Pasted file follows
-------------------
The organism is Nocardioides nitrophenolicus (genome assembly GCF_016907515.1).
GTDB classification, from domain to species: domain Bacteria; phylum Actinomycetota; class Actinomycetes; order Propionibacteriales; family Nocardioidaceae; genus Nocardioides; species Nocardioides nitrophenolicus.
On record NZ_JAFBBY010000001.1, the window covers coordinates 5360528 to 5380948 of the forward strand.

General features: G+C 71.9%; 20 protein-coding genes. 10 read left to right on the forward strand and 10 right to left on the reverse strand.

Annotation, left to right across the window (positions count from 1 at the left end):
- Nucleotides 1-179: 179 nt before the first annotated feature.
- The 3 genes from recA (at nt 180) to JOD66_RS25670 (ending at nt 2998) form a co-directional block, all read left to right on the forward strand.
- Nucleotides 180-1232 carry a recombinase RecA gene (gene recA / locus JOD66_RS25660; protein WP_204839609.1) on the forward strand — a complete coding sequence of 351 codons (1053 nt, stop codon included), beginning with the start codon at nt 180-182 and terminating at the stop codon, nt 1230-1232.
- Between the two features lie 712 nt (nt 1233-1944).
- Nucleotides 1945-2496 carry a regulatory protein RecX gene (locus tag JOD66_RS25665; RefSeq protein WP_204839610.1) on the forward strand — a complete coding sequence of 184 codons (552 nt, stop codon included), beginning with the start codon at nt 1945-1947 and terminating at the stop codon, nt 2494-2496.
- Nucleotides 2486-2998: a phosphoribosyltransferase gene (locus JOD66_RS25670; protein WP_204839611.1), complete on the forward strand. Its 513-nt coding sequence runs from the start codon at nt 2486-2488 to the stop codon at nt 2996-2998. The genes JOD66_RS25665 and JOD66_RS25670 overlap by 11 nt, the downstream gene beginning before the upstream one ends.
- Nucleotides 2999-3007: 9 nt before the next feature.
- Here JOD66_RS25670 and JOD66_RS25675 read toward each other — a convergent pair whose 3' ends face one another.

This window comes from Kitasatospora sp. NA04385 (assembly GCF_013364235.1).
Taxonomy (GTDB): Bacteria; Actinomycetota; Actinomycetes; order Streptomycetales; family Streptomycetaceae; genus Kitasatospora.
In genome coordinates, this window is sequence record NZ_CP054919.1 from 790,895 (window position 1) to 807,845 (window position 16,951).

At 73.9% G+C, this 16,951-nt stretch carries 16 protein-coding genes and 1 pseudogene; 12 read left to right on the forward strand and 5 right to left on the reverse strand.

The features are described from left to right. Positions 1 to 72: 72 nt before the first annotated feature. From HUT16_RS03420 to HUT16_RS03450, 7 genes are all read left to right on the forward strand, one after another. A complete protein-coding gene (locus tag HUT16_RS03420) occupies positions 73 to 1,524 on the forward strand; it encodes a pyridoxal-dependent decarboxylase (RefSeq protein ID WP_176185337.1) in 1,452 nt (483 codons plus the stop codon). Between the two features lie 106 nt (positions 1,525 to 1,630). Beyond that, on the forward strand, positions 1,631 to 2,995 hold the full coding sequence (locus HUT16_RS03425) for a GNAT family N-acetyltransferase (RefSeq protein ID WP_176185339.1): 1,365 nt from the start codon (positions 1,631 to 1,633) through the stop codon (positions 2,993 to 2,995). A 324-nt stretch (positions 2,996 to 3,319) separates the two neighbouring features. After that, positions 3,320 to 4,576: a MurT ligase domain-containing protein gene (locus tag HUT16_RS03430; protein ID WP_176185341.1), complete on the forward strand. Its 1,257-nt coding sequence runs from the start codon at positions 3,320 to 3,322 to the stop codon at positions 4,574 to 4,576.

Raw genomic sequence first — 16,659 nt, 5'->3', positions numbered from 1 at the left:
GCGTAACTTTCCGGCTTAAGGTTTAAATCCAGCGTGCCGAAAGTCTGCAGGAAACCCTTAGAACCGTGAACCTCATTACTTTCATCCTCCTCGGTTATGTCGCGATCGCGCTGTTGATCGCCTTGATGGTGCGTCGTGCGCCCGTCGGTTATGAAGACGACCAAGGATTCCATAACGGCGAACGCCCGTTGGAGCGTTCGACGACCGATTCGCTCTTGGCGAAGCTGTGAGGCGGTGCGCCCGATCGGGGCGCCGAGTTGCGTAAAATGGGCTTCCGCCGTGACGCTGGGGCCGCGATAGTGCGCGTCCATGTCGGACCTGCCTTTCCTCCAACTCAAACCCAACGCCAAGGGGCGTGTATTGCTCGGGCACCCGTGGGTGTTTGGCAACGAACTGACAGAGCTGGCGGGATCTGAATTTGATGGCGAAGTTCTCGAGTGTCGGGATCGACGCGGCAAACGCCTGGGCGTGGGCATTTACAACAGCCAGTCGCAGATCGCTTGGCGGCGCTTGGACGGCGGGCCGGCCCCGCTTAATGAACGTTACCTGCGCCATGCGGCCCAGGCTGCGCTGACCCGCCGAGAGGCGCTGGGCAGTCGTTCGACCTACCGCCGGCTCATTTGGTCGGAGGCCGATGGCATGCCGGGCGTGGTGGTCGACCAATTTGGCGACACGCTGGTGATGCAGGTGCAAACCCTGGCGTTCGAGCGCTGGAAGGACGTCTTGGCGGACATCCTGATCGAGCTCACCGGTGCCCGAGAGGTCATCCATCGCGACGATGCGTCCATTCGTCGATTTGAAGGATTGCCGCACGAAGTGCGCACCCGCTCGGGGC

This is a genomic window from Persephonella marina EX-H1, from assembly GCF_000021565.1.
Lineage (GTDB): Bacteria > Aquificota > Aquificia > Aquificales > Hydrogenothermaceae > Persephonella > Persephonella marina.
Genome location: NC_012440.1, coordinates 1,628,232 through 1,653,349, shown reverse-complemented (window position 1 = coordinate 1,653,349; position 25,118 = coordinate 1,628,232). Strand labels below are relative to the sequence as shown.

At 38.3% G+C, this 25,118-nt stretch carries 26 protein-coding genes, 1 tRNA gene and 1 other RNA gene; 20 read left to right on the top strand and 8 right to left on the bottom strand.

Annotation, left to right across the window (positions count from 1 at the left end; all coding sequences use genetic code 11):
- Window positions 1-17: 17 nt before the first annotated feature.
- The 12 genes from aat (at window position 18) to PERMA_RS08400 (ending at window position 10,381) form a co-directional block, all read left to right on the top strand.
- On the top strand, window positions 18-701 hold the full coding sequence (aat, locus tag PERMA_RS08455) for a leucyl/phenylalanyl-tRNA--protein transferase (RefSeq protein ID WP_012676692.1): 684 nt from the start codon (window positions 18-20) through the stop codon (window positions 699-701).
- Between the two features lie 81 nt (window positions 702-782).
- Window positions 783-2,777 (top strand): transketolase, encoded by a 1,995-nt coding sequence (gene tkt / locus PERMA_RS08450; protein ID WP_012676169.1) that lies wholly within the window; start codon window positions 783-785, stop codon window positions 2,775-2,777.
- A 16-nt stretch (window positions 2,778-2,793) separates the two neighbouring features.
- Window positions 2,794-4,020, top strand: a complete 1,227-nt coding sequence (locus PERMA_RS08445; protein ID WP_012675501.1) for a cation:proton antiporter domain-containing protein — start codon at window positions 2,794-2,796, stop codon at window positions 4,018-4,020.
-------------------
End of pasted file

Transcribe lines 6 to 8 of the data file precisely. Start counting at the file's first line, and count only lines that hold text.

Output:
- Nucleotides 1-179: 179 nt before the first annotated feature.
- The 3 genes from recA (at nt 180) to JOD66_RS25670 (ending at nt 2998) form a co-directional block, all read left to right on the forward strand.
- Nucleotides 180-1232 carry a recombinase RecA gene (gene recA / locus JOD66_RS25660; protein WP_204839609.1) on the forward strand — a complete coding sequence of 351 codons (1053 nt, stop codon included), beginning with the start codon at nt 180-182 and terminating at the stop codon, nt 1230-1232.